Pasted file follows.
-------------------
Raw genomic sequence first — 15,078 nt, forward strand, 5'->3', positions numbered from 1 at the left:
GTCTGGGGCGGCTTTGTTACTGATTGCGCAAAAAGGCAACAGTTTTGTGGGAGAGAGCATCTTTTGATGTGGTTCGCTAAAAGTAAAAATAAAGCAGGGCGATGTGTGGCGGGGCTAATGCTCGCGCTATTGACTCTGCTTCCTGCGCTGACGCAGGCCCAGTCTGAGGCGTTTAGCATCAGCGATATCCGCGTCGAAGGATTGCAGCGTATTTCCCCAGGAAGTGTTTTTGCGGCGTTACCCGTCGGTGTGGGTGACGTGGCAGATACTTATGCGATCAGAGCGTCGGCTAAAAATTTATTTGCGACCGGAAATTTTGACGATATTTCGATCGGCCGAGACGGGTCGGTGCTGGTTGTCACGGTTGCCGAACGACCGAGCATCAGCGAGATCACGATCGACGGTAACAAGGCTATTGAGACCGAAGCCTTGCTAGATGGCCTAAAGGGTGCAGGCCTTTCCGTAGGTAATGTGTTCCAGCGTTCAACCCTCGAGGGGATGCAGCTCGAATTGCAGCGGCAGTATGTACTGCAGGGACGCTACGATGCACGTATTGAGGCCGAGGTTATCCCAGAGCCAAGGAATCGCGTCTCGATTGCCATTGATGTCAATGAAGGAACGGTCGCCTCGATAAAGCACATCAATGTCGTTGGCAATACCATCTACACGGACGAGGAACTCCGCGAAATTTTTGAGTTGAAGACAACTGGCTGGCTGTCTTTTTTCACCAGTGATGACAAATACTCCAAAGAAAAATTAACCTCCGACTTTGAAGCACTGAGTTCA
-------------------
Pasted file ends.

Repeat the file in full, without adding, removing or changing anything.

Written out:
Raw genomic sequence first — 15,078 nt, forward strand, 5'->3', positions numbered from 1 at the left:
GTCTGGGGCGGCTTTGTTACTGATTGCGCAAAAAGGCAACAGTTTTGTGGGAGAGAGCATCTTTTGATGTGGTTCGCTAAAAGTAAAAATAAAGCAGGGCGATGTGTGGCGGGGCTAATGCTCGCGCTATTGACTCTGCTTCCTGCGCTGACGCAGGCCCAGTCTGAGGCGTTTAGCATCAGCGATATCCGCGTCGAAGGATTGCAGCGTATTTCCCCAGGAAGTGTTTTTGCGGCGTTACCCGTCGGTGTGGGTGACGTGGCAGATACTTATGCGATCAGAGCGTCGGCTAAAAATTTATTTGCGACCGGAAATTTTGACGATATTTCGATCGGCCGAGACGGGTCGGTGCTGGTTGTCACGGTTGCCGAACGACCGAGCATCAGCGAGATCACGATCGACGGTAACAAGGCTATTGAGACCGAAGCCTTGCTAGATGGCCTAAAGGGTGCAGGCCTTTCCGTAGGTAATGTGTTCCAGCGTTCAACCCTCGAGGGGATGCAGCTCGAATTGCAGCGGCAGTATGTACTGCAGGGACGCTACGATGCACGTATTGAGGCCGAGGTTATCCCAGAGCCAAGGAATCGCGTCTCGATTGCCATTGATGTCAATGAAGGAACGGTCGCCTCGATAAAGCACATCAATGTCGTTGGCAATACCATCTACACGGACGAGGAACTCCGCGAAATTTTTGAGTTGAAGACAACTGGCTGGCTGTCTTTTTTCACCAGTGATGACAAATACTCCAAAGAAAAATTAACCTCCGACTTTGAAGCACTGAGTTCA